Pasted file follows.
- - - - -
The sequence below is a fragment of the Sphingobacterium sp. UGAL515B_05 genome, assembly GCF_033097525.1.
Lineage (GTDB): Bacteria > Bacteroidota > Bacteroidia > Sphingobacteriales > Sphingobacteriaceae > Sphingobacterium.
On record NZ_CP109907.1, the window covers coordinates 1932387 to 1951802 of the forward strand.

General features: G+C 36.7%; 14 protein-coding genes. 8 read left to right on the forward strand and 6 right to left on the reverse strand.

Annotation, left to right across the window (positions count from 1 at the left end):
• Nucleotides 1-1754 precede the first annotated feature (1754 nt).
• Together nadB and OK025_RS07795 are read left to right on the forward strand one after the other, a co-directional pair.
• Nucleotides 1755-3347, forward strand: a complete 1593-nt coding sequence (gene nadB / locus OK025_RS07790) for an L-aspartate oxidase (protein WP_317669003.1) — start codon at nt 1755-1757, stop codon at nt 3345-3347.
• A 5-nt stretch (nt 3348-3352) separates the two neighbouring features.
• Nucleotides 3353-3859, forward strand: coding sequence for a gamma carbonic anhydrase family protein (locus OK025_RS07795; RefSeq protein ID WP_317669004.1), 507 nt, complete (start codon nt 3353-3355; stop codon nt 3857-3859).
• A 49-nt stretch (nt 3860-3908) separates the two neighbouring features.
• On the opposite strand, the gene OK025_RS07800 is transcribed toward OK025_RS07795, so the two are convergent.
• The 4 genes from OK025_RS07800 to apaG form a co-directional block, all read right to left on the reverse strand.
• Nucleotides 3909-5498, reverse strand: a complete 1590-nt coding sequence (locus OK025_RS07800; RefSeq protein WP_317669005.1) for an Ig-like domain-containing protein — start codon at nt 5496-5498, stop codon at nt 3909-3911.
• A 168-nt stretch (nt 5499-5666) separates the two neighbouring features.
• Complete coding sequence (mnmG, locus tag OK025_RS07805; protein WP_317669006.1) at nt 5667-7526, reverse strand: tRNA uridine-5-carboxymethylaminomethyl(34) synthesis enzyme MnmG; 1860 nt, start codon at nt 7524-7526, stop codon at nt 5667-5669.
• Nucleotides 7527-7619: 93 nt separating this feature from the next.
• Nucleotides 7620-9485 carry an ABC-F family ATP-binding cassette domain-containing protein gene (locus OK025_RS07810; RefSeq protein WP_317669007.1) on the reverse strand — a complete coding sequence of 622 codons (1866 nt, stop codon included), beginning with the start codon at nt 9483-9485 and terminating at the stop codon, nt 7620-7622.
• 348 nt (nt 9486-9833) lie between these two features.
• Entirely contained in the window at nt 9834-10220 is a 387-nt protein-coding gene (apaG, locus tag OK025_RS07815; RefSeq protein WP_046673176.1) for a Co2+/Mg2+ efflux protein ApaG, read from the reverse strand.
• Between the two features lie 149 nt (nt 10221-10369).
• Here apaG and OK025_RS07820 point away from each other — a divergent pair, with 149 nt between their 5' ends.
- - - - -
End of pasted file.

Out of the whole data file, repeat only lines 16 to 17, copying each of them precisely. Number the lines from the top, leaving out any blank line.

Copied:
• Complete coding sequence (mnmG, locus tag OK025_RS07805; protein WP_317669006.1) at nt 5667-7526, reverse strand: tRNA uridine-5-carboxymethylaminomethyl(34) synthesis enzyme MnmG; 1860 nt, start codon at nt 7524-7526, stop codon at nt 5667-5669.
• Nucleotides 7527-7619: 93 nt separating this feature from the next.